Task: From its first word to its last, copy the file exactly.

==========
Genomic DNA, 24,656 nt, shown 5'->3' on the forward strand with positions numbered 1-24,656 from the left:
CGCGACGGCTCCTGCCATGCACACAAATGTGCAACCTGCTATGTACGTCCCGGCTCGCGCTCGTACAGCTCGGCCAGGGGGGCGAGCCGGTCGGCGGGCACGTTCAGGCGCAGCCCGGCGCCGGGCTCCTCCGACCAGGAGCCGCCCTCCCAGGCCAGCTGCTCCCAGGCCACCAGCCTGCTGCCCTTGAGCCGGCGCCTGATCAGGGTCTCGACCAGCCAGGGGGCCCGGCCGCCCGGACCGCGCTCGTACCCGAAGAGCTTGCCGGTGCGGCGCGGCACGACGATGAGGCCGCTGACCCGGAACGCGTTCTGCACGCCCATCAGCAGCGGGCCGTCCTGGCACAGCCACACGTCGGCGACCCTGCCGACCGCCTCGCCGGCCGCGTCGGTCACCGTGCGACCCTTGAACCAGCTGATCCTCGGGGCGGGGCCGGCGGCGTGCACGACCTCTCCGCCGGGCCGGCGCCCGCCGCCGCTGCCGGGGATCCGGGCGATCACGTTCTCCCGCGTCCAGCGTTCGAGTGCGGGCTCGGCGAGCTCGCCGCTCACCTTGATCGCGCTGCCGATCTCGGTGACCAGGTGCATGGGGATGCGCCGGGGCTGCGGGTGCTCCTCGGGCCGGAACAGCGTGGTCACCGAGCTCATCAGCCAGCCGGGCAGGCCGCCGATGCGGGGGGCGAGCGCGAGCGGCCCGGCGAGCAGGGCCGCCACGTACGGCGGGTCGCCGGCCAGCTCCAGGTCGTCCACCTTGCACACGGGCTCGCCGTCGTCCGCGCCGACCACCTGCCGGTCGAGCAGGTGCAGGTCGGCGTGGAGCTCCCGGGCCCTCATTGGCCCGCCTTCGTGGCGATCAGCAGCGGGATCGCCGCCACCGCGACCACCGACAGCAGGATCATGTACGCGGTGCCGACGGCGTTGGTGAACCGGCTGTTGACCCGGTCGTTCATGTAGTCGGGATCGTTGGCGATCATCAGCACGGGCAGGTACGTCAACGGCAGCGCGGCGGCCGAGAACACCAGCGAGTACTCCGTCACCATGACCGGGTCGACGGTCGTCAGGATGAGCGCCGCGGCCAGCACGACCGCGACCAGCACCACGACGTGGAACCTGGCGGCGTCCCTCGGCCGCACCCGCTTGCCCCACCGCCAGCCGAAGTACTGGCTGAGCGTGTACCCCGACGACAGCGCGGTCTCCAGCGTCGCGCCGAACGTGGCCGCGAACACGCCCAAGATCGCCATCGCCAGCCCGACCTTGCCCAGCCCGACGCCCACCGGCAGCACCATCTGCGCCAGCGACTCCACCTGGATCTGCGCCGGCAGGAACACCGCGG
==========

Genomic DNA, 24,656 nt, shown 5'->3' on the forward strand with positions numbered 1-24,656 from the left:
CGCGACGGCTCCTGCCATGCACACAAATGTGCAACCTGCTATGTACGTCCCGGCTCGCGCTCGTACAGCTCGGCCAGGGGGGCGAGCCGGTCGGCGGGCACGTTCAGGCGCAGCCCGGCGCCGGGCTCCTCCGACCAGGAGCCGCCCTCCCAGGCCAGCTGCTCCCAGGCCACCAGCCTGCTGCCCTTGAGCCGGCGCCTGATCAGGGTCTCGACCAGCCAGGGGGCCCGGCCGCCCGGACCGCGCTCGTACCCGAAGAGCTTGCCGGTGCGGCGCGGCACGACGATGAGGCCGCTGACCCGGAACGCGTTCTGCACGCCCATCAGCAGCGGGCCGTCCTGGCACAGCCACACGTCGGCGACCCTGCCGACCGCCTCGCCGGCCGCGTCGGTCACCGTGCGACCCTTGAACCAGCTGATCCTCGGGGCGGGGCCGGCGGCGTGCACGACCTCTCCGCCGGGCCGGCGCCCGCCGCCGCTGCCGGGGATCCGGGCGATCACGTTCTCCCGCGTCCAGCGTTCGAGTGCGGGCTCGGCGAGCTCGCCGCTCACCTTGATCGCGCTGCCGATCTCGGTGACCAGGTGCATGGGGATGCGCCGGGGCTGCGGGTGCTCCTCGGGCCGGAACAGCGTGGTCACCGAGCTCATCAGCCAGCCGGGCAGGCCGCCGATGCGGGGGGCGAGCGCGAGCGGCCCGGCGAGCAGGGCCGCCACGTACGGCGGGTCGCCGGCCAGCTCCAGGTCGTCCACCTTGCACACGGGCTCGCCGTCGTCCGCGCCGACCACCTGCCGGTCGAGCAGGTGCAGGTCGGCGTGGAGCTCCCGGGCCCTCATTGGCCCGCCTTCGTGGCGATCAGCAGCGGGATCGCCGCCACCGCGACCACCGACAGCAGGATCATGTACGCGGTGCCGACGGCGTTGGTGAACCGGCTGTTGACCCGGTCGTTCATGTAGTCGGGATCGTTGGCGATCATCAGCACGGGCAGGTACGTCAACGGCAGCGCGGCGGCCGAGAACACCAGCGAGTACTCCGTCACCATGACCGGGTCGACGGTCGTCAGGATGAGCGCCGCGGCCAGCACGACCGCGACCAGCACCACGACGTGGAACCTGGCGGCGTCCCTCGGCCGCACCCGCTTGCCCCACCGCCAGCCGAAGTACTGGCTGAGCGTGTACCCCGACGACAGCGCGGTCTCCAGCGTCGCGCCGAACGTGGCCGCGAACACGCCCAAGATCGCCATCGCCAGCCCGACCTTGCCCAGCCCGACGCCCACCGGCAGCACCATCTGCGCCAGCGACTCCACCTGGATCTGCGCCGGCAGGAACACCGCGG